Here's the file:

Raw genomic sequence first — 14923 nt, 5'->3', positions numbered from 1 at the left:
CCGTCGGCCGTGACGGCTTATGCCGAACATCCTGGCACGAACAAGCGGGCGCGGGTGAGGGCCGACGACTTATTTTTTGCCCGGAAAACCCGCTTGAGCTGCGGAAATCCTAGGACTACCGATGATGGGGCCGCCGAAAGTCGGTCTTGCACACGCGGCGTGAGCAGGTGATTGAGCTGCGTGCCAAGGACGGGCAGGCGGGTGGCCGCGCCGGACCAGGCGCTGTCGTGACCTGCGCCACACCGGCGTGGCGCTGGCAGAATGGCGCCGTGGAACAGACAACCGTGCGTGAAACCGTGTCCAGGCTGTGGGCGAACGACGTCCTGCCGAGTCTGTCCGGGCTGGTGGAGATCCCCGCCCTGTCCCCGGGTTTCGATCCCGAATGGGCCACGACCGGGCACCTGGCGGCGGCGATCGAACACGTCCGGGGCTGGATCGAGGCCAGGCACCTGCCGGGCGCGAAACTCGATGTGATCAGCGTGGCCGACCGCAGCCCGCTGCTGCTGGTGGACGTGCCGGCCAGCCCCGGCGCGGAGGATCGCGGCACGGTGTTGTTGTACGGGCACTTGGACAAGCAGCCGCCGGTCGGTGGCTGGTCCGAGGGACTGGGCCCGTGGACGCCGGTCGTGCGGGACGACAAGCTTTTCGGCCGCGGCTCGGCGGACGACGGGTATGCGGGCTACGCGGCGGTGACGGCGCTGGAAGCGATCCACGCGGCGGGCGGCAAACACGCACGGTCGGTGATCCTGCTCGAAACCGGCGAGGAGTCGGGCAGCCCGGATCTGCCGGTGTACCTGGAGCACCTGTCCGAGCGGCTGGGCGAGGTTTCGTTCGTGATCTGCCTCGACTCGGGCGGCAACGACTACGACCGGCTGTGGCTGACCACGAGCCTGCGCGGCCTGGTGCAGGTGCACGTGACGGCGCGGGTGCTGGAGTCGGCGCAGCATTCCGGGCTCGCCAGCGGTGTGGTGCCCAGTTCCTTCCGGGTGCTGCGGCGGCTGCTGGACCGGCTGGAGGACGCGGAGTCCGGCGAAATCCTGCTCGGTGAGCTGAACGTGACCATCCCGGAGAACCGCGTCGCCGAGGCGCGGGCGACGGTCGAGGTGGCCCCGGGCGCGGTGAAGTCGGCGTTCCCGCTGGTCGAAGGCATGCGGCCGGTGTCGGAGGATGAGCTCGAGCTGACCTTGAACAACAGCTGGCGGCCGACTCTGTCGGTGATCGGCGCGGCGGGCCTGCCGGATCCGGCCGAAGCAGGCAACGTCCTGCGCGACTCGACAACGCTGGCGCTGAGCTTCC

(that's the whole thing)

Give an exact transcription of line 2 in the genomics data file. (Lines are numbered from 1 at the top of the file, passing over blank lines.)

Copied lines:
CCGTCGGCCGTGACGGCTTATGCCGAACATCCTGGCACGAACAAGCGGGCGCGGGTGAGGGCCGACGACTTATTTTTTGCCCGGAAAACCCGCTTGAGCTGCGGAAATCCTAGGACTACCGATGATGGGGCCGCCGAAAGTCGGTCTTGCACACGCGGCGTGAGCAGGTGATTGAGCTGCGTGCCAAGGACGGGCAGGCGGGTGGCCGCGCCGGACCAGGCGCTGTCGTGACCTGCGCCACACCGGCGTGGCGCTGGCAGAATGGCGCCGTGGAACAGACAACCGTGCGTGAAACCGTGTCCAGGCTGTGGGCGAACGACGTCCTGCCGAGTCTGTCCGGGCTGGTGGAGATCCCCGCCCTGTCCCCGGGTTTCGATCCCGAATGGGCCACGACCGGGCACCTGGCGGCGGCGATCGAACACGTCCGGGGCTGGATCGAGGCCAGGCACCTGCCGGGCGCGAAACTCGATGTGATCAGCGTGGCCGACCGCAGCCCGCTGCTGCTGGTGGACGTGCCGGCCAGCCCCGGCGCGGAGGATCGCGGCACGGTGTTGTTGTACGGGCACTTGGACAAGCAGCCGCCGGTCGGTGGCTGGTCCGAGGGACTGGGCCCGTGGACGCCGGTCGTGCGGGACGACAAGCTTTTCGGCCGCGGCTCGGCGGACGACGGGTATGCGGGCTACGCGGCGGTGACGGCGCTGGAAGCGATCCACGCGGCGGGCGGCAAACACGCACGGTCGGTGATCCTGCTCGAAACCGGCGAGGAGTCGGGCAGCCCGGATCTGCCGGTGTACCTGGAGCACCTGTCCGAGCGGCTGGGCGAGGTTTCGTTCGTGATCTGCCTCGACTCGGGCGGCAACGACTACGACCGGCTGTGGCTGACCACGAGCCTGCGCGGCCTGGTGCAGGTGCACGTGACGGCGCGGGTGCTGGAGTCGGCGCAGCATTCCGGGCTCGCCAGCGGTGTGGTGCCCAGTTCCTTCCGGGTGCTGCGGCGGCTGCTGGACCGGCTGGAGGACGCGGAGTCCGGCGAAATCCTGCTCGGTGAGCTGAACGTGACCATCCCGGAGAACCGCGTCGCCGAGGCGCGGGCGACGGTCGAGGTGGCCCCGGGCGCGGTGAAGTCGGCGTTCCCGCTGGTCGAAGGCATGCGGCCGGTGTCGGAGGATGAGCTCGAGCTGACCTTGAACAACAGCTGGCGGCCGACTCTGTCGGTGATCGGCGCGGCGGGCCTGCCGGATCCGGCCGAAGCAGGCAACGTCCTGCGCGACTCGACAACGCTGGCGCTGAGCTTCC